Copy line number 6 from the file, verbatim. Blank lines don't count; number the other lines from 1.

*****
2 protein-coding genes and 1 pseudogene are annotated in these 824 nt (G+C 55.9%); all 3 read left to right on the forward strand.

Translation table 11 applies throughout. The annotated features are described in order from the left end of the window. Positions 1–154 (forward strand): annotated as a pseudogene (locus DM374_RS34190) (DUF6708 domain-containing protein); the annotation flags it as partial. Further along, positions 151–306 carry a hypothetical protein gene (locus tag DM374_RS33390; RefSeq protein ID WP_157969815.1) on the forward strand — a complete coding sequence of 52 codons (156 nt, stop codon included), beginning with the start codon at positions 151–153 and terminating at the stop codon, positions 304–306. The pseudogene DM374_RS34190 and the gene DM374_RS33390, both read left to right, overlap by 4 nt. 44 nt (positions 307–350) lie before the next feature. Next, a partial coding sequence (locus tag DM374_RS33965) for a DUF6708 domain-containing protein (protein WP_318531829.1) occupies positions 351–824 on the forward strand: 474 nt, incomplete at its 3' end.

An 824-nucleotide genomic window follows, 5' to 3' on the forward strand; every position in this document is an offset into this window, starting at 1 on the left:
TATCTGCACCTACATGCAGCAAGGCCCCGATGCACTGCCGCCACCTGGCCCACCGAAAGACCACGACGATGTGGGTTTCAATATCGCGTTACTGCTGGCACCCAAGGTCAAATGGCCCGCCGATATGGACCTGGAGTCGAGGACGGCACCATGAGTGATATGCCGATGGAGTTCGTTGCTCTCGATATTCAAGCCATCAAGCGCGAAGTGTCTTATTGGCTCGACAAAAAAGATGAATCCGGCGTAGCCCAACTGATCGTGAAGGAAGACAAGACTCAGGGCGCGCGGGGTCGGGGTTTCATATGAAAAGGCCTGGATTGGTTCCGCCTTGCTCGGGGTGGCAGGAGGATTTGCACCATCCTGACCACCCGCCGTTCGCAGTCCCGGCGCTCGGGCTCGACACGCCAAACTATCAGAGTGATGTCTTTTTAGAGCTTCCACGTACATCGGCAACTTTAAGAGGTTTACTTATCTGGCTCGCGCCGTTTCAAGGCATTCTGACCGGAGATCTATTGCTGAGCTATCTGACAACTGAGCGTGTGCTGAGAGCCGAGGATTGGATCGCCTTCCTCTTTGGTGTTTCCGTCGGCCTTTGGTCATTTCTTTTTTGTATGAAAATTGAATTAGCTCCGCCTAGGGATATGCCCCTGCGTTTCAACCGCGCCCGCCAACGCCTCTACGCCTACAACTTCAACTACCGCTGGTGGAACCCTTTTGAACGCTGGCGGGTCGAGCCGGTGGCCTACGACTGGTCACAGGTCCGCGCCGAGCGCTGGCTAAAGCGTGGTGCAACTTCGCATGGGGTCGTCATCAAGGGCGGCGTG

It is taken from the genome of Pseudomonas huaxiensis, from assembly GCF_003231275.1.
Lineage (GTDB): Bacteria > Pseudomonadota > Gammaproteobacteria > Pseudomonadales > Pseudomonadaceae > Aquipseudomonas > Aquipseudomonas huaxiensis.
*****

Lineage (GTDB): Bacteria > Pseudomonadota > Gammaproteobacteria > Pseudomonadales > Pseudomonadaceae > Aquipseudomonas > Aquipseudomonas huaxiensis.